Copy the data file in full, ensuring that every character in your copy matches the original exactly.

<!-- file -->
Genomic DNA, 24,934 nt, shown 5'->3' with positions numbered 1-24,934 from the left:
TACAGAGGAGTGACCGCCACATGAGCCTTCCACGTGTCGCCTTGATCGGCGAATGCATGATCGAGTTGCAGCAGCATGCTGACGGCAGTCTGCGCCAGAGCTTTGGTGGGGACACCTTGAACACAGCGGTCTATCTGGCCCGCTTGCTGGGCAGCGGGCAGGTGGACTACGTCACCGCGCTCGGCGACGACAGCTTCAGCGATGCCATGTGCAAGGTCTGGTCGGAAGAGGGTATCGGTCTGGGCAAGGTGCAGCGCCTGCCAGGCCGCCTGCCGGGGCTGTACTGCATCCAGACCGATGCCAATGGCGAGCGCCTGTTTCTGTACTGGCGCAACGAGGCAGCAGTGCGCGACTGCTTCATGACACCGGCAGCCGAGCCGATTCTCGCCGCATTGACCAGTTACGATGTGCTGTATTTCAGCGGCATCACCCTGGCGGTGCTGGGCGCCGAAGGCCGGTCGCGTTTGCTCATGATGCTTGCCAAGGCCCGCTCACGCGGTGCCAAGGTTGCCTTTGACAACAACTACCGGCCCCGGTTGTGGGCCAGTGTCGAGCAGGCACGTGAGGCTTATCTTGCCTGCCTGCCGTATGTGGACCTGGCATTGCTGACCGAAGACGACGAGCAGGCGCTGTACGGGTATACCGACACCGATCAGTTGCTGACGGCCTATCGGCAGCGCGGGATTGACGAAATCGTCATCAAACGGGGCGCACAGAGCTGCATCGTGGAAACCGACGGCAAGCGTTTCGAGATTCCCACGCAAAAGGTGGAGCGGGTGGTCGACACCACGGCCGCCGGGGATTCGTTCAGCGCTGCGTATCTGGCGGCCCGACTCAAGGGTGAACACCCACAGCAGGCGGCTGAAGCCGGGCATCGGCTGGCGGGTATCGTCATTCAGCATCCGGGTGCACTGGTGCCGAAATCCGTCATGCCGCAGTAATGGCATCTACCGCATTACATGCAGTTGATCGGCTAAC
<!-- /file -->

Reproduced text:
Genomic DNA, 24,934 nt, shown 5'->3' with positions numbered 1-24,934 from the left:
TACAGAGGAGTGACCGCCACATGAGCCTTCCACGTGTCGCCTTGATCGGCGAATGCATGATCGAGTTGCAGCAGCATGCTGACGGCAGTCTGCGCCAGAGCTTTGGTGGGGACACCTTGAACACAGCGGTCTATCTGGCCCGCTTGCTGGGCAGCGGGCAGGTGGACTACGTCACCGCGCTCGGCGACGACAGCTTCAGCGATGCCATGTGCAAGGTCTGGTCGGAAGAGGGTATCGGTCTGGGCAAGGTGCAGCGCCTGCCAGGCCGCCTGCCGGGGCTGTACTGCATCCAGACCGATGCCAATGGCGAGCGCCTGTTTCTGTACTGGCGCAACGAGGCAGCAGTGCGCGACTGCTTCATGACACCGGCAGCCGAGCCGATTCTCGCCGCATTGACCAGTTACGATGTGCTGTATTTCAGCGGCATCACCCTGGCGGTGCTGGGCGCCGAAGGCCGGTCGCGTTTGCTCATGATGCTTGCCAAGGCCCGCTCACGCGGTGCCAAGGTTGCCTTTGACAACAACTACCGGCCCCGGTTGTGGGCCAGTGTCGAGCAGGCACGTGAGGCTTATCTTGCCTGCCTGCCGTATGTGGACCTGGCATTGCTGACCGAAGACGACGAGCAGGCGCTGTACGGGTATACCGACACCGATCAGTTGCTGACGGCCTATCGGCAGCGCGGGATTGACGAAATCGTCATCAAACGGGGCGCACAGAGCTGCATCGTGGAAACCGACGGCAAGCGTTTCGAGATTCCCACGCAAAAGGTGGAGCGGGTGGTCGACACCACGGCCGCCGGGGATTCGTTCAGCGCTGCGTATCTGGCGGCCCGACTCAAGGGTGAACACCCACAGCAGGCGGCTGAAGCCGGGCATCGGCTGGCGGGTATCGTCATTCAGCATCCGGGTGCACTGGTGCCGAAATCCGTCATGCCGCAGTAATGGCATCTACCGCATTACATGCAGTTGATCGGCTAAC